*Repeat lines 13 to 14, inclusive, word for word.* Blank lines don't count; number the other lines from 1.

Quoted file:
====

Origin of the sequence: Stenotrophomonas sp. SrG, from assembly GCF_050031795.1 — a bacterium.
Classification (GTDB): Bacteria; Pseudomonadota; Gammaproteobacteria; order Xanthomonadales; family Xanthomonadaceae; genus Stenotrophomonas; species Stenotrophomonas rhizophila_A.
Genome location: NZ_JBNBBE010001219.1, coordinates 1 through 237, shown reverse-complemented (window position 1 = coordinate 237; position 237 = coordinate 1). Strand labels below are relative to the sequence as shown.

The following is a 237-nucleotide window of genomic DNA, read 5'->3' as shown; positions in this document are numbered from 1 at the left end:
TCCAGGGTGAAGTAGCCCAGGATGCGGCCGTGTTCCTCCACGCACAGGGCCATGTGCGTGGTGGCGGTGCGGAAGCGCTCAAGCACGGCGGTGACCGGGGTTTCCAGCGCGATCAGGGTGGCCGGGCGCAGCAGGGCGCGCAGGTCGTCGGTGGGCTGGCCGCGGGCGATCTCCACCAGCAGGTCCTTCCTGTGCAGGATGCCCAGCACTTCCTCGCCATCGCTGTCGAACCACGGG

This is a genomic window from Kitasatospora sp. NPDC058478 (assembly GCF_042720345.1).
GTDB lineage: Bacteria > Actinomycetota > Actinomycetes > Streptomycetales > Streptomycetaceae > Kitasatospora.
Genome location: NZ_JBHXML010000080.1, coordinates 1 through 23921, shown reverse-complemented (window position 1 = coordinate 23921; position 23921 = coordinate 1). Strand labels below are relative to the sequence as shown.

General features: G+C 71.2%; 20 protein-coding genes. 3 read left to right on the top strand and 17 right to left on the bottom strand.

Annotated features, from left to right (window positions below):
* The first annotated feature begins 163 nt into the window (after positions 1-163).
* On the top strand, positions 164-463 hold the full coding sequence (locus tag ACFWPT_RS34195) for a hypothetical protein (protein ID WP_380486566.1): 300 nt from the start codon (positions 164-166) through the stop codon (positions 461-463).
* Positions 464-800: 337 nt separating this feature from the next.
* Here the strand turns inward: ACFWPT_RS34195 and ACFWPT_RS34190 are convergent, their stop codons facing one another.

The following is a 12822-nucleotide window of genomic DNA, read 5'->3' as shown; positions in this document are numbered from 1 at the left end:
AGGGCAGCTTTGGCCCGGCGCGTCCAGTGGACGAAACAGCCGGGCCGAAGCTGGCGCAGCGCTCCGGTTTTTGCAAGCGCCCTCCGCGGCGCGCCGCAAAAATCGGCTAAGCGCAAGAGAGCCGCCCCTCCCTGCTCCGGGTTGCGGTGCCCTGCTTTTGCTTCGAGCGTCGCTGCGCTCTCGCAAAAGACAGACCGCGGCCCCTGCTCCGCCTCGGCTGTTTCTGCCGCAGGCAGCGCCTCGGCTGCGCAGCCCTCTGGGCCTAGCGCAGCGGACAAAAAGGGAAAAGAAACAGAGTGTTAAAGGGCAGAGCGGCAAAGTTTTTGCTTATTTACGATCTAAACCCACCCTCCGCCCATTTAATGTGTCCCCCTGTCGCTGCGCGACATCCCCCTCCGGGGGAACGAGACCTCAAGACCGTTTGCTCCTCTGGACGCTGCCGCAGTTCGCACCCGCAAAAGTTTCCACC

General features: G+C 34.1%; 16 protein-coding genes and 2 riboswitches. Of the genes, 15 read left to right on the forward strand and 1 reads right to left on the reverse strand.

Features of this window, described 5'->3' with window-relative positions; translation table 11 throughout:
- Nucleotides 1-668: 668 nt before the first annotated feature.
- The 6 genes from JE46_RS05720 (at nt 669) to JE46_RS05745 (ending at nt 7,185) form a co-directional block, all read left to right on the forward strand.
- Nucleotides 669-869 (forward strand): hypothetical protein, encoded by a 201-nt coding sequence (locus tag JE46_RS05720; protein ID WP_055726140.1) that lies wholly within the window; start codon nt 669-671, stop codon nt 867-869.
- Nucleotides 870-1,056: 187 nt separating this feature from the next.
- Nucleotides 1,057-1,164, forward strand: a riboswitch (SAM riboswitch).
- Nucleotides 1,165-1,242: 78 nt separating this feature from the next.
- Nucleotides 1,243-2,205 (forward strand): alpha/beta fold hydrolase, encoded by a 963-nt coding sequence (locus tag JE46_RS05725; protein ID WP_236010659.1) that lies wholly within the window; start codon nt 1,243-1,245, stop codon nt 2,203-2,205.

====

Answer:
* Positions 464-800: 337 nt separating this feature from the next.
* Here the strand turns inward: ACFWPT_RS34195 and ACFWPT_RS34190 are convergent, their stop codons facing one another.